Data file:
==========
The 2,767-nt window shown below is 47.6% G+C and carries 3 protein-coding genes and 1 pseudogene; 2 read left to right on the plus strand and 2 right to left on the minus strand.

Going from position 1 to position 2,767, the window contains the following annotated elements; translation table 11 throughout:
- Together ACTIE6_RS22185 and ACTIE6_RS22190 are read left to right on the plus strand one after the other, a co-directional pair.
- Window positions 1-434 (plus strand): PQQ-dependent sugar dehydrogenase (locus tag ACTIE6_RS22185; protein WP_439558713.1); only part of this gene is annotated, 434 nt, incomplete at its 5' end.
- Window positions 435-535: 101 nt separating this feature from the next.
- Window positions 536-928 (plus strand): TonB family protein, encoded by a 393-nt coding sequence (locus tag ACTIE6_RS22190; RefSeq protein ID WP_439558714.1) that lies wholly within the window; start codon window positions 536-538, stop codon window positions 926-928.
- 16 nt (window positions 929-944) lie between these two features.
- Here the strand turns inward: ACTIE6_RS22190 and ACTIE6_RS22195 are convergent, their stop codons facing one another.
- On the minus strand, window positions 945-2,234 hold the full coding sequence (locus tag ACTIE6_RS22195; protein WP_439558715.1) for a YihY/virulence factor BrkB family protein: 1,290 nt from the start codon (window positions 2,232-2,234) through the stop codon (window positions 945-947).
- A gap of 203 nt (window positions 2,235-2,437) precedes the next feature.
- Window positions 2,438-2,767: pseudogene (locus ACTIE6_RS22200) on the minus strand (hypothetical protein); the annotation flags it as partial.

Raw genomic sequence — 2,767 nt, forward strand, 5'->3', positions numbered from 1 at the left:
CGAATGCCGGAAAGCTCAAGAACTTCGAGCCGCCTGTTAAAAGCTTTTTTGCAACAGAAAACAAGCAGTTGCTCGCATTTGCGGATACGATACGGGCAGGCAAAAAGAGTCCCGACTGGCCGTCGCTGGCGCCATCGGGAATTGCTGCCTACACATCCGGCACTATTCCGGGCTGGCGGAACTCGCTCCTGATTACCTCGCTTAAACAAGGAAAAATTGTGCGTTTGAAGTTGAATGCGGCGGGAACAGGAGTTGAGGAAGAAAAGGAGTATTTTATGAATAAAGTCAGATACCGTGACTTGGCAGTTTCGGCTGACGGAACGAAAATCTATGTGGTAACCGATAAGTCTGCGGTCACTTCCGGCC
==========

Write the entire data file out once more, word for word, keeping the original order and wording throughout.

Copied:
The 2,767-nt window shown below is 47.6% G+C and carries 3 protein-coding genes and 1 pseudogene; 2 read left to right on the plus strand and 2 right to left on the minus strand.

Going from position 1 to position 2,767, the window contains the following annotated elements; translation table 11 throughout:
- Together ACTIE6_RS22185 and ACTIE6_RS22190 are read left to right on the plus strand one after the other, a co-directional pair.
- Window positions 1-434 (plus strand): PQQ-dependent sugar dehydrogenase (locus tag ACTIE6_RS22185; protein WP_439558713.1); only part of this gene is annotated, 434 nt, incomplete at its 5' end.
- Window positions 435-535: 101 nt separating this feature from the next.
- Window positions 536-928 (plus strand): TonB family protein, encoded by a 393-nt coding sequence (locus tag ACTIE6_RS22190; RefSeq protein ID WP_439558714.1) that lies wholly within the window; start codon window positions 536-538, stop codon window positions 926-928.
- 16 nt (window positions 929-944) lie between these two features.
- Here the strand turns inward: ACTIE6_RS22190 and ACTIE6_RS22195 are convergent, their stop codons facing one another.
- On the minus strand, window positions 945-2,234 hold the full coding sequence (locus tag ACTIE6_RS22195; protein WP_439558715.1) for a YihY/virulence factor BrkB family protein: 1,290 nt from the start codon (window positions 2,232-2,234) through the stop codon (window positions 945-947).
- A gap of 203 nt (window positions 2,235-2,437) precedes the next feature.
- Window positions 2,438-2,767: pseudogene (locus ACTIE6_RS22200) on the minus strand (hypothetical protein); the annotation flags it as partial.

Raw genomic sequence — 2,767 nt, forward strand, 5'->3', positions numbered from 1 at the left:
CGAATGCCGGAAAGCTCAAGAACTTCGAGCCGCCTGTTAAAAGCTTTTTTGCAACAGAAAACAAGCAGTTGCTCGCATTTGCGGATACGATACGGGCAGGCAAAAAGAGTCCCGACTGGCCGTCGCTGGCGCCATCGGGAATTGCTGCCTACACATCCGGCACTATTCCGGGCTGGCGGAACTCGCTCCTGATTACCTCGCTTAAACAAGGAAAAATTGTGCGTTTGAAGTTGAATGCGGCGGGAACAGGAGTTGAGGAAGAAAAGGAGTATTTTATGAATAAAGTCAGATACCGTGACTTGGCAGTTTCGGCTGACGGAACGAAAATCTATGTGGTAACCGATAAGTCTGCGGTCACTTCCGGCC